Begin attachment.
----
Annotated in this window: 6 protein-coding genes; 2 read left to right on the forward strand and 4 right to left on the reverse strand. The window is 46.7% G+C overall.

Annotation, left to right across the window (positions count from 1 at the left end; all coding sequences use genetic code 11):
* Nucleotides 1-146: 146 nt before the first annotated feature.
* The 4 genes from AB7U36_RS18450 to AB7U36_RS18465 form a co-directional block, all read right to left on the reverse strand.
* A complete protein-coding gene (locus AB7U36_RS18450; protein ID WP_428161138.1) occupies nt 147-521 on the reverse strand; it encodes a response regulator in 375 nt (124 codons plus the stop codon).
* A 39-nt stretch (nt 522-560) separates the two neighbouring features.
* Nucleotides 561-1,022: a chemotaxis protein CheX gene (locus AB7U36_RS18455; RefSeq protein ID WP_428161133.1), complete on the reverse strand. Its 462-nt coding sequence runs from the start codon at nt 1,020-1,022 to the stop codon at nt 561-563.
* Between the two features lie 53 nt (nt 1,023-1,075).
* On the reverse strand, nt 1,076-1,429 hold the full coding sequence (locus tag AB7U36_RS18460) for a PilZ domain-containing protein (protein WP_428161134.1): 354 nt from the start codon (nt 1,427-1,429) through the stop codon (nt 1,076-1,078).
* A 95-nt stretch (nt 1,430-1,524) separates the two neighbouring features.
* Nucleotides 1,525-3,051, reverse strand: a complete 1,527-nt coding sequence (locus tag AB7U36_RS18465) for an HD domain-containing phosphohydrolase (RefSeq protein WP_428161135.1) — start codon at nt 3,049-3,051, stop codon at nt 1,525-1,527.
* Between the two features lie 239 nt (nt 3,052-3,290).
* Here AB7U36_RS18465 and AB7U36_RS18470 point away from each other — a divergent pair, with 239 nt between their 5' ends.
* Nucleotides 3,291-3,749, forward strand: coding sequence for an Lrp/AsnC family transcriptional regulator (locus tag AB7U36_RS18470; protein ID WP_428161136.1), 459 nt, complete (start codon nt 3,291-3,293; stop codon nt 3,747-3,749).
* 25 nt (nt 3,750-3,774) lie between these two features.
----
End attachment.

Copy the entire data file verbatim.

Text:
Annotated in this window: 6 protein-coding genes; 2 read left to right on the forward strand and 4 right to left on the reverse strand. The window is 46.7% G+C overall.

Annotation, left to right across the window (positions count from 1 at the left end; all coding sequences use genetic code 11):
* Nucleotides 1-146: 146 nt before the first annotated feature.
* The 4 genes from AB7U36_RS18450 to AB7U36_RS18465 form a co-directional block, all read right to left on the reverse strand.
* A complete protein-coding gene (locus AB7U36_RS18450; protein ID WP_428161138.1) occupies nt 147-521 on the reverse strand; it encodes a response regulator in 375 nt (124 codons plus the stop codon).
* A 39-nt stretch (nt 522-560) separates the two neighbouring features.
* Nucleotides 561-1,022: a chemotaxis protein CheX gene (locus AB7U36_RS18455; RefSeq protein ID WP_428161133.1), complete on the reverse strand. Its 462-nt coding sequence runs from the start codon at nt 1,020-1,022 to the stop codon at nt 561-563.
* Between the two features lie 53 nt (nt 1,023-1,075).
* On the reverse strand, nt 1,076-1,429 hold the full coding sequence (locus tag AB7U36_RS18460) for a PilZ domain-containing protein (protein WP_428161134.1): 354 nt from the start codon (nt 1,427-1,429) through the stop codon (nt 1,076-1,078).
* A 95-nt stretch (nt 1,430-1,524) separates the two neighbouring features.
* Nucleotides 1,525-3,051, reverse strand: a complete 1,527-nt coding sequence (locus tag AB7U36_RS18465) for an HD domain-containing phosphohydrolase (RefSeq protein WP_428161135.1) — start codon at nt 3,049-3,051, stop codon at nt 1,525-1,527.
* Between the two features lie 239 nt (nt 3,052-3,290).
* Here AB7U36_RS18465 and AB7U36_RS18470 point away from each other — a divergent pair, with 239 nt between their 5' ends.
* Nucleotides 3,291-3,749, forward strand: coding sequence for an Lrp/AsnC family transcriptional regulator (locus tag AB7U36_RS18470; protein ID WP_428161136.1), 459 nt, complete (start codon nt 3,291-3,293; stop codon nt 3,747-3,749).
* 25 nt (nt 3,750-3,774) lie between these two features.